Growing up by the Great Barrier Reef, Madison Stewart learned to love the sea, but she always had a special affinity for sharks. She quickly made it her goal to protect these incredible, misunderstood creatures, using a video camera to chronicle her journey. Smithsonian Channel now presents Shark Girl, a documentary about Madison’s efforts. Madison took a few minutes to speak with DIRECTV about her work, along with how we can all do our part to protect sharks worldwide.
What are the primary misconceptions that people have about sharks?
That they are bloodthirsty mindless killers. People think that because a shark attack happens, that means there was a shark in the water that day, but quite the opposite is true, sharks are ALWAYS there, they hear us, smell us, feel our splashing through the water. Attacks occur when enough sensory factors line up and make a shark think we could be a potential meal, such as the smell of dead fish from nearby, the splashing around that makes us look like an injured fish. Sharks kill an average of 12 people worldwide a year, yet humans kill more than 100 million sharks a year.
Why are people so afraid of sharks?
It has a lot to do with the fact sharks are a mystery to most people. They are not an animal you can go and see in the wild that easily. The only introduction people have to sharks is JAWS and Shark Week, which are dramatizations of an animal that in reality does not live up to its reputation.
In the documentary, we can see a JAWS poster hanging on your wall. Do you like shark thrillers, even though they could be cited as reasons why people have unrealistic fears of sharks?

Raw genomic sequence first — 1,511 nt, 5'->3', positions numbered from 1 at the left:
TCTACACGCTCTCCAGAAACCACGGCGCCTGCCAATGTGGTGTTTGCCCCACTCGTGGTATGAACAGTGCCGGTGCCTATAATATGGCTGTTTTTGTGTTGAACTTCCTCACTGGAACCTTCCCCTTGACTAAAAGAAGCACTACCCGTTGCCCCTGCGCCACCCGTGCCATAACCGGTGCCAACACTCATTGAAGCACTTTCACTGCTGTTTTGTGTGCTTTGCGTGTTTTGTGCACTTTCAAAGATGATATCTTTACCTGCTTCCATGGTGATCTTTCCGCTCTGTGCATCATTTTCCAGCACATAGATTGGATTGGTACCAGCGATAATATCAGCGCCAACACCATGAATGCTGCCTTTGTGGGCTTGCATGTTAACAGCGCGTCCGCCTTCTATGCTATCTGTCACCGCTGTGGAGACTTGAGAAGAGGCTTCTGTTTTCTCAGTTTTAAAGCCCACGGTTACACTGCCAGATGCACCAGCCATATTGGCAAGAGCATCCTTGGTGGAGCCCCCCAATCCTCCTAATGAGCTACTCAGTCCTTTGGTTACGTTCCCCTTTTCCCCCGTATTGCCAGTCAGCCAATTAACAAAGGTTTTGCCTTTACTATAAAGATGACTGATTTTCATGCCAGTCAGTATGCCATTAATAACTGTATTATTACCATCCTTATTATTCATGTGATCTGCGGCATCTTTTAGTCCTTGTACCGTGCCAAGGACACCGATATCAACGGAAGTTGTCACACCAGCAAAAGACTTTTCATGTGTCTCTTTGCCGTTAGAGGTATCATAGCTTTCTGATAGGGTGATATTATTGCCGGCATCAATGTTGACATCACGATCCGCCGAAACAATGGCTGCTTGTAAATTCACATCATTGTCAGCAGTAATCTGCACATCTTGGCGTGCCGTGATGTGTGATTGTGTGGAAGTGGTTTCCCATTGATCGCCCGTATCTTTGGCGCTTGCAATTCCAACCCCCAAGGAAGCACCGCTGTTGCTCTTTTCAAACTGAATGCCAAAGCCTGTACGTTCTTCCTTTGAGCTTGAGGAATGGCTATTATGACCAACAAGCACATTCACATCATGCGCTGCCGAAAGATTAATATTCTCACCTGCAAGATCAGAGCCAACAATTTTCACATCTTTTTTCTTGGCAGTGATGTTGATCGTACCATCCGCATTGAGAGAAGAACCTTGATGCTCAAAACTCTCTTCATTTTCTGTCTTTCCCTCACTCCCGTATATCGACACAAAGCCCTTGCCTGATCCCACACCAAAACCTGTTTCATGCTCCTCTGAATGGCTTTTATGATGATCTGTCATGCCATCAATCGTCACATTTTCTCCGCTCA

I consider myself a filmmaker, and as a filmmaker, I have to appreciate the power JAWS had on people. It was devastating to the species, but I love to watch it, and see how sharks were actually portrayed. It is fascinating that it could have had such an effect on a population. Jaws was a plastic shark, and with some clever editing, it is a testimony to the power of films.
How many dive hours have you logged? Do you even keep track at this point?
I do keep track, I have logged close to 600!
We get to see a shark actually bite you on the hand in the documentary. How much did that hurt, and what’s the worst injury you’ve endured in your travels?
No way was that the worst injury, I’ve hurt myself more on my skateboard that I have underwater. That bite did not hurt at all, in fact I get bitten several times when feeding those sharks, can you blame them, I’m throwing dead fish at them and they grab it with their eyes closed. It’s expected they will occasionally miss and bite me, that’s why we wear chainmail. They do not bite down hard, its like playing with a puppy, and the metal shark suit prevents any real damage to the skin from the sharp teeth.
What can we do in our daily lives to help protect sharks, along with sea life in general?
I think the biggest thing, is don’t eat sharks. I know people can relate to this in Australia, but in the U.S. I was wondering how much the general population can relate to that. Since being here I have seen shark for sale in three different stores! They are in our supermarkets, our pet food, our fast food, our medicine and even our make up. So keep an eye out for and avoid shark fins, shark liver oil, shark cartilage, flake or shark meat. Sharks are really no different to pandas and rhinos, they are in trouble, and their presence on our shelves should not be accepted in our society.
Shark Girl premieres Sunday, June 15 at 8/7c on Smithsonian Channel